1. A Positive Attitude – both on life and on growing older. Accentuate the positives and avoid belaboring the negatives. Maintain the idealistic notions of your youth and don’t fall into the trap of growing pessimistic because of those gaps between your expectations and realities. Science is showing a positive attitude about aging leads to better health. Deirdre Robertson, a lead researcher at Trinity College Dublin, reports, “The way we think about and write about ageing may have direct effects on health. Everyone will grow older and if negative attitudes are carried throughout life, they can have a determined, measurable negative impact on physical, mental and cognitive health.”
2. A Healthy Lifestyle – eating well, moderate drinking and maintaining an exercise routine. We are seeing more and more scientific evidence that people are able to stay physically, mentally and attitudinally younger than their biological age. For example, a study called ‘Cardiovascular and Skeletal Muscle Health with Lifelong Exercise’ posted in the Journal of Applied Psychology found that the muscles of older men and women who have exercised for decades are undistinguishable in many ways from those of healthy a 25-year old. Further they found that “the aged active group had the cardiovascular health of people 30 years younger than themselves. Other studies have found that older athletes have healthier muscles, brains, immune systems and hearts than people in the same age who are sedentary.
3. Stay Current and Relevant – many people as they progress in an organization reach a point where they think they know all that they need to know and become rigid in the positions they take. When people get to this point, they become isolated from others. This is one of the reasons for the loneliness epidemic that exists today. You are never too old to learn, and there is evidence that when you are mentally stimulated, your brain stays young. Augment the crossword puzzles with developing your critical thinking skills. One method I use for this is mastering the art of writing. Writing forces one to think through, research and better articulate your verbal communications. Seek input from others rather than pontificate or dictate. In making decisions consider all of the implications. Stay curious. Develop your emotional intelligence. Develop a sense of humor.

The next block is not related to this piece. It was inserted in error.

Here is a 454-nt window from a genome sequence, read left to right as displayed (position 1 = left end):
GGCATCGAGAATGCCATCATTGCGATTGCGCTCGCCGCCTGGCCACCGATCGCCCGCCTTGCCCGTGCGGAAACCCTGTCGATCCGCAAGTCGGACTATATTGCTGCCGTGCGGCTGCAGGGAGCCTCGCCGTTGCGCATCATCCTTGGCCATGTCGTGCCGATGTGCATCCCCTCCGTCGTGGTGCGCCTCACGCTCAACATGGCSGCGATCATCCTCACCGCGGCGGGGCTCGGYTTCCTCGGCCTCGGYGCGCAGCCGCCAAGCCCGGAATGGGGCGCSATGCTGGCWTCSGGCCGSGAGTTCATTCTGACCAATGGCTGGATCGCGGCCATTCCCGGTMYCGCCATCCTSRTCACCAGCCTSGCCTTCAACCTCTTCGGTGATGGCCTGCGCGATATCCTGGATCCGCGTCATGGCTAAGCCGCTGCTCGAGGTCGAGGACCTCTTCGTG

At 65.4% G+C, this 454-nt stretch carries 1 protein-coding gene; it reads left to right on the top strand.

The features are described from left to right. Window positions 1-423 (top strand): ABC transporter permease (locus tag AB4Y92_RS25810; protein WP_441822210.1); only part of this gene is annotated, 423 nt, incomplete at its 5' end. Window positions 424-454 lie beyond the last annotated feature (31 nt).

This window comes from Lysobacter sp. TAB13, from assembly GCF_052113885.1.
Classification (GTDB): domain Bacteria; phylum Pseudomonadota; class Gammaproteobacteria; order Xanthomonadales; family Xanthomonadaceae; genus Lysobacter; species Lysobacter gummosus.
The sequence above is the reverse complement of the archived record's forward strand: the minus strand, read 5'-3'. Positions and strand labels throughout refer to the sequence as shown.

4. Stay Connected – build strong personal relationships with people of all ages. So often I hear from my contemporaries that they don’t understand millennials. I usually find this is because they don’t engage with them in a meaningful way. As you develop your emotional intelligence skills by asking how people feel and why they feel the way they do, the commonalities you have are revealed. Staying connected is becoming part of a non-technological social network. Joining associations and community organizations will broaden your horizons. Stay connected and close to your family, friends and associates.
5. Adopt a Puppy – by nature puppies are high energy and high need. They force you to focus on their needs, not yours – feeding, walking and attention. The benefits for you are enormous and relate to the other four tips by shifting from a negative to a positive attitude, walking (which is one of the best exercises), current and relevant because in these walks you will meet others (particularly other dog people who from my perspective are also people people, which in turn helps you stay connected.
A key benefit for me in following these few tips is my ability to deal with stress. Stress is a major reason why people regress mentally and physically.